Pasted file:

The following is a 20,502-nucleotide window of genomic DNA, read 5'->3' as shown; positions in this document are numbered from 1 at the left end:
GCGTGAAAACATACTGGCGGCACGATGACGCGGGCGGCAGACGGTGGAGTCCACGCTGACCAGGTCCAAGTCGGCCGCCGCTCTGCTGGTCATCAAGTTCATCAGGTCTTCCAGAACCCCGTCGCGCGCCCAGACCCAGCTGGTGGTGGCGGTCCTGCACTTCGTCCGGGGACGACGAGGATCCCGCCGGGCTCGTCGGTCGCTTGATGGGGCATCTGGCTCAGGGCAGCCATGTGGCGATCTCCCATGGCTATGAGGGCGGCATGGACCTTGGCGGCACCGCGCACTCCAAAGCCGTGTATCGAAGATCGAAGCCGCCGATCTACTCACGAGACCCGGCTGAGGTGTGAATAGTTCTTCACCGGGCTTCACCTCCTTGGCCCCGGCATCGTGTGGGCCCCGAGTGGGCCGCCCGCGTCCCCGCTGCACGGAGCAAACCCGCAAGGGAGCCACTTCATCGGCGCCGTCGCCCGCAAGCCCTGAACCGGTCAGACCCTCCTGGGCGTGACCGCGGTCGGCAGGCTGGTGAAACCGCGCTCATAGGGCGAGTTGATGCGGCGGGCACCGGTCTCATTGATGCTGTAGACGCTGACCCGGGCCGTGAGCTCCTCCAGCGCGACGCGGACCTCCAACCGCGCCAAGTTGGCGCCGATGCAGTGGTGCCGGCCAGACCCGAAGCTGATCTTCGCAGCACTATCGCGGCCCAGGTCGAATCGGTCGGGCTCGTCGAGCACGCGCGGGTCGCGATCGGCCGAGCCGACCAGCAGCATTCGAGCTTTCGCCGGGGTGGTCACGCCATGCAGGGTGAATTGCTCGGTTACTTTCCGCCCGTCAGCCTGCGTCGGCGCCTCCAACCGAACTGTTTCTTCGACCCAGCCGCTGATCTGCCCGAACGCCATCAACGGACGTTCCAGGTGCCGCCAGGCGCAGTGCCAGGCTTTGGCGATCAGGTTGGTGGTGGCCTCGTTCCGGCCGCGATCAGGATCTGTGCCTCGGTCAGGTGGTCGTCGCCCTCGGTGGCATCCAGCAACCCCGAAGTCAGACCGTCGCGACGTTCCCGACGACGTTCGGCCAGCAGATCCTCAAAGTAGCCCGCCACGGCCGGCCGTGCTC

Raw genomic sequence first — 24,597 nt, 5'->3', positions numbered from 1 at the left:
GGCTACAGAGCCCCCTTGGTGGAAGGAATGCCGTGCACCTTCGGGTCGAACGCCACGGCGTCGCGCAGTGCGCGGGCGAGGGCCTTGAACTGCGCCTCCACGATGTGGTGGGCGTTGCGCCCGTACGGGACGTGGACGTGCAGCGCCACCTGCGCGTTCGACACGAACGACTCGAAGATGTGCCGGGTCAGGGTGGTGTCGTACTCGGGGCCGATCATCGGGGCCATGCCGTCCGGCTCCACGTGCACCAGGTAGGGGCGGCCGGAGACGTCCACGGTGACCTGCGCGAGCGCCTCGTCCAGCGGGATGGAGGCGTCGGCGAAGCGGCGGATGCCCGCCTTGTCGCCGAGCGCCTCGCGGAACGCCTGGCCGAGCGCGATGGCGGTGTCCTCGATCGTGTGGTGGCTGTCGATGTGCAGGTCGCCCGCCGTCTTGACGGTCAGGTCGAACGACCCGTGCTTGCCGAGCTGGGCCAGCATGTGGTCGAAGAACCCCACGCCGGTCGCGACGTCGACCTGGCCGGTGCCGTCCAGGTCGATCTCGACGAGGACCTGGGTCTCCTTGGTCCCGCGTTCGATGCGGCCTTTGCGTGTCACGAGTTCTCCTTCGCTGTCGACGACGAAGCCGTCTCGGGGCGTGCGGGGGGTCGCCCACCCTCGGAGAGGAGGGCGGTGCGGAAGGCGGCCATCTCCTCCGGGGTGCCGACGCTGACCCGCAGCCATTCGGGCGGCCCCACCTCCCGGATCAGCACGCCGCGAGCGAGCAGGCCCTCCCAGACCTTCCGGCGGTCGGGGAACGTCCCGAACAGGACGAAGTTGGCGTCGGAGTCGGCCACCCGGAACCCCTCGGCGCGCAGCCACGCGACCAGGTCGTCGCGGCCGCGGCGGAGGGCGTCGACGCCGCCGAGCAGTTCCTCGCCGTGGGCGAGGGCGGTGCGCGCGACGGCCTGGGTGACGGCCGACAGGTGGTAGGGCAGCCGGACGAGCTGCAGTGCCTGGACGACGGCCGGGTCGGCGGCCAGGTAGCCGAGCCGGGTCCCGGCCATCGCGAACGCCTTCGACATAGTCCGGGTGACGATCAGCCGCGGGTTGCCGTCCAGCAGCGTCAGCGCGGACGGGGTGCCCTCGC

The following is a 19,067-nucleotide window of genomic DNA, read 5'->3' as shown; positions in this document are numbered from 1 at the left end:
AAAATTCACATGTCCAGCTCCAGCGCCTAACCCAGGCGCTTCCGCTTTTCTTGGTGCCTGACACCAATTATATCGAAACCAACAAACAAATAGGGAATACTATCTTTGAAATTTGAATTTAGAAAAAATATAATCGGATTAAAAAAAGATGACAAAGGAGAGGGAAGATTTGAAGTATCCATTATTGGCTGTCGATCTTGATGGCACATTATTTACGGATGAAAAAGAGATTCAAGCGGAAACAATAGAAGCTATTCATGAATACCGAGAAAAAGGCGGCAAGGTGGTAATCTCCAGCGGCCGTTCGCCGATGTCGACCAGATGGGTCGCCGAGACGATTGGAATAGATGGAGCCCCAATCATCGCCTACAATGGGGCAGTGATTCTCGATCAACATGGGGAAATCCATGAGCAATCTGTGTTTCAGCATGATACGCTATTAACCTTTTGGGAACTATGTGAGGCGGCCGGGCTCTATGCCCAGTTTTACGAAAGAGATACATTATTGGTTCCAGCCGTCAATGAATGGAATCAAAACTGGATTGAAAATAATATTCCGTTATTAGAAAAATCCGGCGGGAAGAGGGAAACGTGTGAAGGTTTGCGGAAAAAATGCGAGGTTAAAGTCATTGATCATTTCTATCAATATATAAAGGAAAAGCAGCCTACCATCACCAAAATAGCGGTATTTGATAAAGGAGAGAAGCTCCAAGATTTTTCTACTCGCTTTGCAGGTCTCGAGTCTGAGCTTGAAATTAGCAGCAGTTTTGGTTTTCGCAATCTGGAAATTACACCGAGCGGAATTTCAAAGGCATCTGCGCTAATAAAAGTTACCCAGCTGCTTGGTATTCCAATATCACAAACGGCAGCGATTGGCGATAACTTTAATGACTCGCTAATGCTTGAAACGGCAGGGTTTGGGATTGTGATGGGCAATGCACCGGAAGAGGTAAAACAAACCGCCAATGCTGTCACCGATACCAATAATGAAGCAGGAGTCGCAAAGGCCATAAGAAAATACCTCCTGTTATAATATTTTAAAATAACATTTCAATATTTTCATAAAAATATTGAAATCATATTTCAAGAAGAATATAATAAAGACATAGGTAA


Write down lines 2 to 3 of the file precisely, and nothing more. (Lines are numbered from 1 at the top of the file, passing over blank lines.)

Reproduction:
GCGTGAAAACATACTGGCGGCACGATGACGCGGGCGGCAGACGGTGGAGTCCACGCTGACCAGGTCCAAGTCGGCCGCCGCTCTGCTGGTCATCAAGTTCATCAGGTCTTCCAGAACCCCGTCGCGCGCCCAGACCCAGCTGGTGGTGGCGGTCCTGCACTTCGTCCGGGGACGACGAGGATCCCGCCGGGCTCGTCGGTCGCTTGATGGGGCATCTGGCTCAGGGCAGCCATGTGGCGATCTCCCATGGCTATGAGGGCGGCATGGACCTTGGCGGCACCGCGCACTCCAAAGCCGTGTATCGAAGATCGAAGCCGCCGATCTACTCACGAGACCCGGCTGAGGTGTGAATAGTTCTTCACCGGGCTTCACCTCCTTGGCCCCGGCATCGTGTGGGCCCCGAGTGGGCCGCCCGCGTCCCCGCTGCACGGAGCAAACCCGCAAGGGAGCCACTTCATCGGCGCCGTCGCCCGCAAGCCCTGAACCGGTCAGACCCTCCTGGGCGTGACCGCGGTCGGCAGGCTGGTGAAACCGCGCTCATAGGGCGAGTTGATGCGGCGGGCACCGGTCTCATTGATGCTGTAGACGCTGACCCGGGCCGTGAGCTCCTCCAGCGCGACGCGGACCTCCAACCGCGCCAAGTTGGCGCCGATGCAGTGGTGCCGGCCAGACCCGAAGCTGATCTTCGCAGCACTATCGCGGCCCAGGTCGAATCGGTCGGGCTCGTCGAGCACGCGCGGGTCGCGATCGGCCGAGCCGACCAGCAGCATTCGAGCTTTCGCCGGGGTGGTCACGCCATGCAGGGTGAATTGCTCGGTTACTTTCCGCCCGTCAGCCTGCGTCGGCGCCTCCAACCGAACTGTTTCTTCGACCCAGCCGCTGATCTGCCCGAACGCCATCAACGGACGTTCCAGGTGCCGCCAGGCGCAGTGCCAGGCTTTGGCGATCAGGTTGGTGGTGGCCTCGTTCCGGCCGCGATCAGGATCTGTGCCTCGGTCAGGTGGTCGTCGCCCTCGGTGGCATCCAGCAACCCCGAAGTCAGACCGTCGCGACGTTCCCGACGACGTTCGGCCAGCAGATCCTCAAAGTAGCCCGCCACGGCCGGCCGTGCTC

Raw genomic sequence first — 24,597 nt, 5'->3', positions numbered from 1 at the left: